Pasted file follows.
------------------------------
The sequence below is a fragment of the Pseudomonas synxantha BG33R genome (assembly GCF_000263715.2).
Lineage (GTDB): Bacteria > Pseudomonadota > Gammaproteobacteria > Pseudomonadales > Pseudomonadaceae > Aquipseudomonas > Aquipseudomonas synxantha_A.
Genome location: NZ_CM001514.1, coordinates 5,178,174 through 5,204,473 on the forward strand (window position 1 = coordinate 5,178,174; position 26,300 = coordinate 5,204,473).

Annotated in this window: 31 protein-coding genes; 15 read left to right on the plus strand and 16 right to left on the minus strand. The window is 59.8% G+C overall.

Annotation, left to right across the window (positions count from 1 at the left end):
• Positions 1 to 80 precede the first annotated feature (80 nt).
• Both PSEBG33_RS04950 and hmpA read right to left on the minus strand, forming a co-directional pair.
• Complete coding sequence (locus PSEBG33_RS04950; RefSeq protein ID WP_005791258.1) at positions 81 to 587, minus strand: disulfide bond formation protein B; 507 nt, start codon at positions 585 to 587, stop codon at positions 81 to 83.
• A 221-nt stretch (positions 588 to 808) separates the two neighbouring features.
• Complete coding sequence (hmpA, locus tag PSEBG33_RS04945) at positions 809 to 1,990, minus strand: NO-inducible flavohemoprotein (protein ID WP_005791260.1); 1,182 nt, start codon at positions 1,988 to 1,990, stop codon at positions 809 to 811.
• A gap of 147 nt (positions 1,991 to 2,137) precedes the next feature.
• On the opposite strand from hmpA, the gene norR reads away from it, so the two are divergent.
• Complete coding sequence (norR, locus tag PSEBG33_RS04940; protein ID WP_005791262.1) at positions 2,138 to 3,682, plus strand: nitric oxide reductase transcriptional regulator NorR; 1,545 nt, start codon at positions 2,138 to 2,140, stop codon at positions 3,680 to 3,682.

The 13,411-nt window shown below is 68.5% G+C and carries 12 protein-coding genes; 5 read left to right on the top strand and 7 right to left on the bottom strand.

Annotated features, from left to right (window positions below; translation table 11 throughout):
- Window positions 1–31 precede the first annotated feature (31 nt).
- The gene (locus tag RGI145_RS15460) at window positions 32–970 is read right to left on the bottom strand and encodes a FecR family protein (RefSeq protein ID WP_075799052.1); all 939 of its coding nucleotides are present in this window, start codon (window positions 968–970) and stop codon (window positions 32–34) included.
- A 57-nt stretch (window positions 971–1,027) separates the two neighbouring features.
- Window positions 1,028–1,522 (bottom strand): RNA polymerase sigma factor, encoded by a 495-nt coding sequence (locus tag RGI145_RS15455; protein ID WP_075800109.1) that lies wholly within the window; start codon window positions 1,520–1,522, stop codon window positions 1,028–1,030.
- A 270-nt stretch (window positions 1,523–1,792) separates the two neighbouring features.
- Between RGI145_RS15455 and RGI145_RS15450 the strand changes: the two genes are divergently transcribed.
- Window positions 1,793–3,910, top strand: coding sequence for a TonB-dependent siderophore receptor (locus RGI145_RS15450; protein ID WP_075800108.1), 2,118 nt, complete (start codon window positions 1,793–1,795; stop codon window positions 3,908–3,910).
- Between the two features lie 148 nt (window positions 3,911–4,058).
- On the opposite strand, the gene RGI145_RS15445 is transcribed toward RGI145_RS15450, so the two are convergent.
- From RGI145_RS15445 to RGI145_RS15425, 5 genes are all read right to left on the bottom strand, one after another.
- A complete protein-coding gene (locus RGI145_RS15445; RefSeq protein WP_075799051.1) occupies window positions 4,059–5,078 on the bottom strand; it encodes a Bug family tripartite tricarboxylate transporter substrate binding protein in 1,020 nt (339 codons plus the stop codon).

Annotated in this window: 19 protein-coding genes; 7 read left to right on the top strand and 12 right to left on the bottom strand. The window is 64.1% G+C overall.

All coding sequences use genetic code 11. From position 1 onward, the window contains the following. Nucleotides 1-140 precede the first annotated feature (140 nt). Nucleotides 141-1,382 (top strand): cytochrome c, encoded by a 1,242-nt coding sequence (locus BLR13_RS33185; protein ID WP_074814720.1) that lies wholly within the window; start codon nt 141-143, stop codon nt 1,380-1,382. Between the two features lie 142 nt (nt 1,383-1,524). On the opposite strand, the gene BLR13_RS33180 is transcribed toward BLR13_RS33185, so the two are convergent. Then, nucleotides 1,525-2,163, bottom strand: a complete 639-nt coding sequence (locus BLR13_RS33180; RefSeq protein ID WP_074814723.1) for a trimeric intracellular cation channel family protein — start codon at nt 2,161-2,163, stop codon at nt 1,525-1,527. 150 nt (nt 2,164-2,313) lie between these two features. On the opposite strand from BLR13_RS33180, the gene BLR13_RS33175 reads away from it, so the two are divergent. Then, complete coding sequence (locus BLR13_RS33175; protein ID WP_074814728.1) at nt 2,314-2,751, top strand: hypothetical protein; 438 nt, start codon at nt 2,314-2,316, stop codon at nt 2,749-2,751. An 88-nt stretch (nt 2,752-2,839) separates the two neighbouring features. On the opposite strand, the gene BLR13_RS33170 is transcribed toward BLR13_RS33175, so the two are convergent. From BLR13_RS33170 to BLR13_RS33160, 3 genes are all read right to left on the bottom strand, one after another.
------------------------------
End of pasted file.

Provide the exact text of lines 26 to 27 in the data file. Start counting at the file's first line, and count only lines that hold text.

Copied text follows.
- A complete protein-coding gene (locus RGI145_RS15445; RefSeq protein WP_075799051.1) occupies window positions 4,059–5,078 on the bottom strand; it encodes a Bug family tripartite tricarboxylate transporter substrate binding protein in 1,020 nt (339 codons plus the stop codon).

Annotated in this window: 19 protein-coding genes; 7 read left to right on the top strand and 12 right to left on the bottom strand. The window is 64.1% G+C overall.